I am also a member of all of the NYC art museums because it matters that these institutions exist not just for artists but that they are there, available and accessible to everyone in the community.
How does family play a role in your work?
My partner of 22 years is an important critic for me in the studio, the comments she makes or questions she asks always get to the heart of the work. She challenges me to grow in all ways perhaps because she does not see such a separation between what I make and who I am. I also love having my step-son, daughter-in-law and grandchildren in the studio. They have great questions, they know the work, they often see when something is changing even before I do.
How much of a driver versus how much of a conduit are you in terms of your art. How much agency do you have in creating it?
I spend a lot of time working to create the conditions that will allow me to be a conduit, those are the moments of grace as an artist. I spend hours prepping and thinking and planning and starting, and re-starting and re-working. When I do get lost in the work, when I am a conduit and there is no time, then something always happens and the work moves forward to a new place. Most of the time in the studio is spent trying to be ready, and to get out of the way so that this can happen.
How does it feel to create a piece and then have it move on to someone who might see it differently? Does trust play a role when it comes to releasing a piece into the wild?
There is usually a moment when I know a piece is finished because it is no longer my business. When a piece is not my business anymore, I am not concerned about it, it exists and I am ready for it to go out into the world, whether that is to an exhibition or directly to my dealer and to a collector. I trust in the process, so the release is making it, not having it leave the studio.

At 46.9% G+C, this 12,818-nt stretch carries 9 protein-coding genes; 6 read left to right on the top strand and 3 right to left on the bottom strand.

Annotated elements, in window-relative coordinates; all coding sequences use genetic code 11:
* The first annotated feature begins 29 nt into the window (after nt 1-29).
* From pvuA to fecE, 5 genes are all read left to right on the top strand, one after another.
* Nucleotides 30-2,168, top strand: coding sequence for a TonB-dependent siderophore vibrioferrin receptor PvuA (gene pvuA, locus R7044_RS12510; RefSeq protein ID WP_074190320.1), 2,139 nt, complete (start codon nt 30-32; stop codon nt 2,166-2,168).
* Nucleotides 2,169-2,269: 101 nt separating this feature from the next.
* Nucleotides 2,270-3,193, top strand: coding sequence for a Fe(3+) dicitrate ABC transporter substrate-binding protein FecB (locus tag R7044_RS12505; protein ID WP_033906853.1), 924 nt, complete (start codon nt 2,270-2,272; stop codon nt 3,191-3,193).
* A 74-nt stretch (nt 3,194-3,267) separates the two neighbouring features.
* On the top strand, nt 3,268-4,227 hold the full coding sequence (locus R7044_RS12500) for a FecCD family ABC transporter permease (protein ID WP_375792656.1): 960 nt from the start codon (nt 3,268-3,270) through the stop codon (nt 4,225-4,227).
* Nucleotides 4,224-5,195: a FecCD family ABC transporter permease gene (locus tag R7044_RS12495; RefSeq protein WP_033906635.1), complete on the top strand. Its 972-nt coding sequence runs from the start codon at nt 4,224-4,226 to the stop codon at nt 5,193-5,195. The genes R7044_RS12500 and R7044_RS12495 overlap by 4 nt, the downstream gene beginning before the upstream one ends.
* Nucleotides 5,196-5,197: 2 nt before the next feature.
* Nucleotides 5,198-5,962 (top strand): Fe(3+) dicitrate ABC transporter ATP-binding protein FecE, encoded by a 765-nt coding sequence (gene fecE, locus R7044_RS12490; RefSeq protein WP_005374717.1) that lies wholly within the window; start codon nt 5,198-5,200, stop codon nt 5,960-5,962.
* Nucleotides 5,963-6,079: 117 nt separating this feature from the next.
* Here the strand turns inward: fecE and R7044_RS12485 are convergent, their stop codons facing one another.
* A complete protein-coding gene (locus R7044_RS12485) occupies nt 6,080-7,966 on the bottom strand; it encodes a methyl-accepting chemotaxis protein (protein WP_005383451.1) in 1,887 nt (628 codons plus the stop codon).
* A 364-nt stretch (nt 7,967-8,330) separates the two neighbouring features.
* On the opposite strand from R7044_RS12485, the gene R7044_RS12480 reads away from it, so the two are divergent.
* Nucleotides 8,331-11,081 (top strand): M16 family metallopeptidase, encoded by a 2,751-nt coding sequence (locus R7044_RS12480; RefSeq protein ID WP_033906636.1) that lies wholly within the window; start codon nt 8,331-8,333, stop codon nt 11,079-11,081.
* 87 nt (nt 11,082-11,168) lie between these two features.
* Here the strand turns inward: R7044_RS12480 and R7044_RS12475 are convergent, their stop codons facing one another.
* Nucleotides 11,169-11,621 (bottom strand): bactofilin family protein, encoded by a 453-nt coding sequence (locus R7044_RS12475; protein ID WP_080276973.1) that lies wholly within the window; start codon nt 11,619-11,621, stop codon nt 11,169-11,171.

As an artist living in a large, urban city, with a fair amount of life experience, how connected do you feel to the rest of the world on a local, national and international level? How easy is it to find other artists to support and be supported by?
I feel connected both to my local community in Brooklyn and in the Berkshires. Having lived in other countries as a child I retain a sense of connectedness to a larger global community as well. I feel extremely fortunate to have wonderful groups of artists and designer friends and we are all very supportive of one another.
What was the best advice you were given by someone that you apply to your art?
I had a drawing teacher who told me some 30 years ago that you can never get too attached or seduced by one line, or one part of a drawing, if the rest of if it isn’t working, erase it, start fresh, change it. I still think about this almost every time I work, you can’t let yourself get attached to only one aspect of a work, or even one aspect of your process.
What advice do you have for artists just starting out?
Make something every day, no matter how small, even if it is one tiny drawing that takes 30 seconds. Share your work with your peers. Invite people to your studio. Be generous with what you make even if you feel it is imperfect, or unresolved, you will always feel that is in imperfect so get used to sharing anyway. Always spend time looking at art and talking to other artists. Know what is happening in your community and go to openings and shows even when you don’t feel like it!
If you could speak to your hypothetical twin on the other side of the world about a social, physical or emotional condition, what would you ask her?
I would ask my hypothetical twin; “How do you manage anxiety and what are your strategies for silencing or ignoring the voices of dissent?”
And if she asked me the same question, I would refer her to my answers above, and I would tell her that while I am able to know when a particular painting or drawing is finished, as for the rest, it is a work in progress.